Soon the other worshippers departed and I was left alone. For a moment or two, my experience was of literal silence. Then, all at once, there came a ting, a tic, another tic, a tap, and a clang. The sounds came from all around the enormous dark church. They ranged from the verge of inaudibility to the violence of hammer blows; discrete chips of sound and reverberatory gonnngs. Out of nowhere, I was treated to a concert by the sound of heat in the pipes. It was a grand, slightly menacing sound that I had been oblivious to not only during the prayer service but afterward in the din of my mental dithering. And it was worth that long opening pause. The ever-changing sonic punctuation of this empty space — which had first seemed soundless — gave me a tingling sense of elevation. This is it, I told myself. Silence made everything resonate.

And yet . . . Later that night when I retreated to my room, and my euphoria had subsided, I wondered why I had been affected so powerfully. Objectively, the only thing that had happened, after all, was that I had heard the metal of the pipes expanding and contracting as they heated and cooled. Why should that experience have made me feel that I was "hearing the silence"? Why did I feel at that lonely hour that I had found what I was looking for when I came to the monastery?

What brought me to the New Melleray Abbey in Dubuque, Iowa, was the desire to learn from people who had made a lifelong commitment to devout silence. Trappist monks, a branch of the Cistercian order, do not make a vow of total silence, and today there are times when they engage in conversation; but silence is their mother tongue. Saint Benedict, who is credited with founding Western Christian monasticism in the sixth century, most famously at Monte Cassino, southeast of Rome, wrote a document known as the Rule that remains their guide to this day. In the Rule, monks are defined before all else as disciples, and the defining quality of the disciple is "to be silent and listen." Trappists are among the monks known as "contemplatives." Their interaction with the world outside the monastery is minimal. Much of their worship is silent. They study in silence. They work almost entirely in silence. They eat primarily in silence. They pass each other in the monastery corridors without speaking. They retire at 8 pm to separate cells and rise at 3:15 am, when they gather in silence to pray. They avoid idle talk at all times. And even after the morning mass, throughout much of their demanding day, they are discouraged from speaking. Almost everything the Trappist does takes place in silence — is pressed close by its weight, or opens out onto that expanse, depending on how you look at it.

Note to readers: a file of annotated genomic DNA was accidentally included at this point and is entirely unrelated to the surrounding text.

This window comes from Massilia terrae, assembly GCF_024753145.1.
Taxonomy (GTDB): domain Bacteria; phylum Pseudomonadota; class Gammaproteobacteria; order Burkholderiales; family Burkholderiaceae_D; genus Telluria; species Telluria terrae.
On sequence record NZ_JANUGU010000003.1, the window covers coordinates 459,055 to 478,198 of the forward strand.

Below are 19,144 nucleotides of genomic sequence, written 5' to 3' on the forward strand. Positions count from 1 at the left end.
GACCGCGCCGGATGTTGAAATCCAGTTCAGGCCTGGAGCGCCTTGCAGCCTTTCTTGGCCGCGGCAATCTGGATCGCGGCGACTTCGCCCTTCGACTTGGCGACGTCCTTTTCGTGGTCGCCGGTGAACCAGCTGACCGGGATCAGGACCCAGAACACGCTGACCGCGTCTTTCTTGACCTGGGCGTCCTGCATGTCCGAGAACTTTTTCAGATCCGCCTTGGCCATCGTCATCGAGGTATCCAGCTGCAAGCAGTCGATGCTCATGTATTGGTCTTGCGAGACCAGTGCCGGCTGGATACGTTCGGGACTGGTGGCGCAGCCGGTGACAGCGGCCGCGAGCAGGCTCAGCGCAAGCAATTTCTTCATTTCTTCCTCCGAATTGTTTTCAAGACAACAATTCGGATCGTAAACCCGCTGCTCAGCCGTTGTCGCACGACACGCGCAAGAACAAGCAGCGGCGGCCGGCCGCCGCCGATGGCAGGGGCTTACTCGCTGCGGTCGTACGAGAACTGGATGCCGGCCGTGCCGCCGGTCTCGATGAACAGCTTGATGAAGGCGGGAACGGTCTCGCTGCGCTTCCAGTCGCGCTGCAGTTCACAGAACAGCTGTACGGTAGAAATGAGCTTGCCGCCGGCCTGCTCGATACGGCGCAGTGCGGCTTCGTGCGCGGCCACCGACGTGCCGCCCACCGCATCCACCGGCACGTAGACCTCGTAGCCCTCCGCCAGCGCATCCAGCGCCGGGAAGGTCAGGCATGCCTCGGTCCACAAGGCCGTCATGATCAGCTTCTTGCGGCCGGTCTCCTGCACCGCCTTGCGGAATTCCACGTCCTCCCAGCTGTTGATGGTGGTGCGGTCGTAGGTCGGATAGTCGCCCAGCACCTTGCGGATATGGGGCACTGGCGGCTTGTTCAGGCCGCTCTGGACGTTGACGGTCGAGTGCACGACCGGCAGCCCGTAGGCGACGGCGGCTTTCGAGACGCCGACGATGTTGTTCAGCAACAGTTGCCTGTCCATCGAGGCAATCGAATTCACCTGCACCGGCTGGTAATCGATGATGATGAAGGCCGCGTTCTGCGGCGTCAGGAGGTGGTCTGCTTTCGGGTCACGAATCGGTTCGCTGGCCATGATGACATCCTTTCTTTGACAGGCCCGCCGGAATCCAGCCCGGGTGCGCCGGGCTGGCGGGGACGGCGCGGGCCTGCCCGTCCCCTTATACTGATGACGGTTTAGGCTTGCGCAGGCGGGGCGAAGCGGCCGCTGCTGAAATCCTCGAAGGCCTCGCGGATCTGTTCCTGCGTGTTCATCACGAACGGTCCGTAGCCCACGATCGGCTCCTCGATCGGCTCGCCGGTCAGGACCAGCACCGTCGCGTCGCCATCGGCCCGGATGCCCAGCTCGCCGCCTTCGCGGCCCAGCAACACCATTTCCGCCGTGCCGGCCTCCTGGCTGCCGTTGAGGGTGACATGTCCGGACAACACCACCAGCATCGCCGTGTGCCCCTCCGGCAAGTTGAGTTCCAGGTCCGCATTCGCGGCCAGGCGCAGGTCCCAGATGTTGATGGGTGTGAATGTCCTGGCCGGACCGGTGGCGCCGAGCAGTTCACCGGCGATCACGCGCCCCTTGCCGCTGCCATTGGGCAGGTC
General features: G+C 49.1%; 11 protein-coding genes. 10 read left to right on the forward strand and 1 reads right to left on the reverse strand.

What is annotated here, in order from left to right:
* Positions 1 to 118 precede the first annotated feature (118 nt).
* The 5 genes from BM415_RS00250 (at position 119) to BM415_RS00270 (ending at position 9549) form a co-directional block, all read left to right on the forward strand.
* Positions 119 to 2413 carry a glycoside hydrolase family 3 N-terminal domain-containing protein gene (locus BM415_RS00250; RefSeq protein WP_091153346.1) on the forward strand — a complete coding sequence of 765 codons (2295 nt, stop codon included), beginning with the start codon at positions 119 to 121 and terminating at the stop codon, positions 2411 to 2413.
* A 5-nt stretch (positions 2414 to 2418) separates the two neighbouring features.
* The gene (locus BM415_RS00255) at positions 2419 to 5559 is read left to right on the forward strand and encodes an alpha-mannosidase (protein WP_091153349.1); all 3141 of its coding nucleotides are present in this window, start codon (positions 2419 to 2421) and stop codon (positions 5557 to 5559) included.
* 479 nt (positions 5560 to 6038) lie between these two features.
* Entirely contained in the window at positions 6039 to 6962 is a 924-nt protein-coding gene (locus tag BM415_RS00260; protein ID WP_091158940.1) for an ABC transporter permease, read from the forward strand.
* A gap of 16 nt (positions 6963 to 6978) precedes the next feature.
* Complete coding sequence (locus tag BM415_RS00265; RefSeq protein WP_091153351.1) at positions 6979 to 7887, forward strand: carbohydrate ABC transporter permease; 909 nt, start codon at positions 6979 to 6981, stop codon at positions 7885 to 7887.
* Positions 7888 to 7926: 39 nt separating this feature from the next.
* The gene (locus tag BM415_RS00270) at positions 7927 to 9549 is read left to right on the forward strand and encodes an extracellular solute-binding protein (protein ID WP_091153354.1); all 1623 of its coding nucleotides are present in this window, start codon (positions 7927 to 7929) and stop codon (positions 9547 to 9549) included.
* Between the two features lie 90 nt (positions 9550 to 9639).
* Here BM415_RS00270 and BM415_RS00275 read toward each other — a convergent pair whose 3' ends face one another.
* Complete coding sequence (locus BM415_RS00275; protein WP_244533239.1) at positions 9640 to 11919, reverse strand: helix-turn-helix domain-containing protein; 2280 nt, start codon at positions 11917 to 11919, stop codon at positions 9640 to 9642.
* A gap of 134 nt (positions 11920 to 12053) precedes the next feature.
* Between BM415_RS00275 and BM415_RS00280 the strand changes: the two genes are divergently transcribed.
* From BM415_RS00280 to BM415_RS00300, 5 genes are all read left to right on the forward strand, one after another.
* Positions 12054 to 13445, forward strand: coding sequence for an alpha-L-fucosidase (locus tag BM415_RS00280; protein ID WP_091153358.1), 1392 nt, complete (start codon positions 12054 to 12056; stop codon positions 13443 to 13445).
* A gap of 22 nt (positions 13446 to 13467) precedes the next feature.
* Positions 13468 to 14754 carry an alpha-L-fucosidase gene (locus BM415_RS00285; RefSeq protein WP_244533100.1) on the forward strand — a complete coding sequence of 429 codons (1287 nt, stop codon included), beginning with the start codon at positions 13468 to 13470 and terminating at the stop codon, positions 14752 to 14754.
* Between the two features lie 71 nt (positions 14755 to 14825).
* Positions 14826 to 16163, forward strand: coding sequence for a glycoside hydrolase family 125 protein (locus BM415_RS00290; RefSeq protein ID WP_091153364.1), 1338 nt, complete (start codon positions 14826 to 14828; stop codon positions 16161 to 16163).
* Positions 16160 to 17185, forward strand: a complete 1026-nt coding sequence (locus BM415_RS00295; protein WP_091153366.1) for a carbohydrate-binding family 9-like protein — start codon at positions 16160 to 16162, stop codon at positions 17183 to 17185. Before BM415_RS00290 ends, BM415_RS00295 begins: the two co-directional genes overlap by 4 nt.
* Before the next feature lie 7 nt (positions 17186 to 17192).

Monks have, moreover, been at the pursuit for quite some time. Alberic remarked at one point that while it is often said that prostitution is the oldest profession, he believes that monks were around before there were prostitutes. This struck me as unlikely, but it still gave me pause.

There was a personal stake in this journey as well: I needed a break. I'd had a hectic, noisy winter in the city — medically harrowing, filled with bills, the hassles of insurance claims, technology fiascos, and preschool worries. Plans to visit friends in the country had fallen through several times. I'd tried to go to a Zen retreat in New England that taught the breath- and silence-based meditation practice of vipassana, only to be told at the last moment that although I could come and sit silently with the retreatants, the guesthouse itself was overbooked and I'd have to stay in a bed-and-breakfast in town. The thought of beginning my daily practice over fussy French toast in a dining room packed with antiquers — where tasteful classical music would be piped in to glaze over the gaps in conversation — didn't conduce to inner quiet. I had to get out of New York. Yet it was hard to arrange anything. Just because we have a nagging sense that silence is good for us doesn't make it any easier to actually commit to.

I didn't think of quiet only as one of those overdue restoratives. Beyond the idea of wanting to learn something about the Trappist path and get away from the noise in my own life, I was hoping to find some truth in the silence of the monastery that I could take back to New York. I'd packed a stack of books and volumes of photocopied pages representing different theological and philosophical traditions — everything from Martin Heidegger and Max Picard to kabbalistic disquisitions, an array of Buddhist tracts, and enough Christian monastic literature to envelop a monk from tonsure to toe. I needed help.

From In Pursuit of Silence: Listening for Meaning in a World of Noise by George Prochnik. Copyright 2010 by George Prochnik. Reprinted by permission of Doubleday. All rights reserved.

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In Pursuit of Silence

Listening for Meaning in a World of Noise

by George Prochnik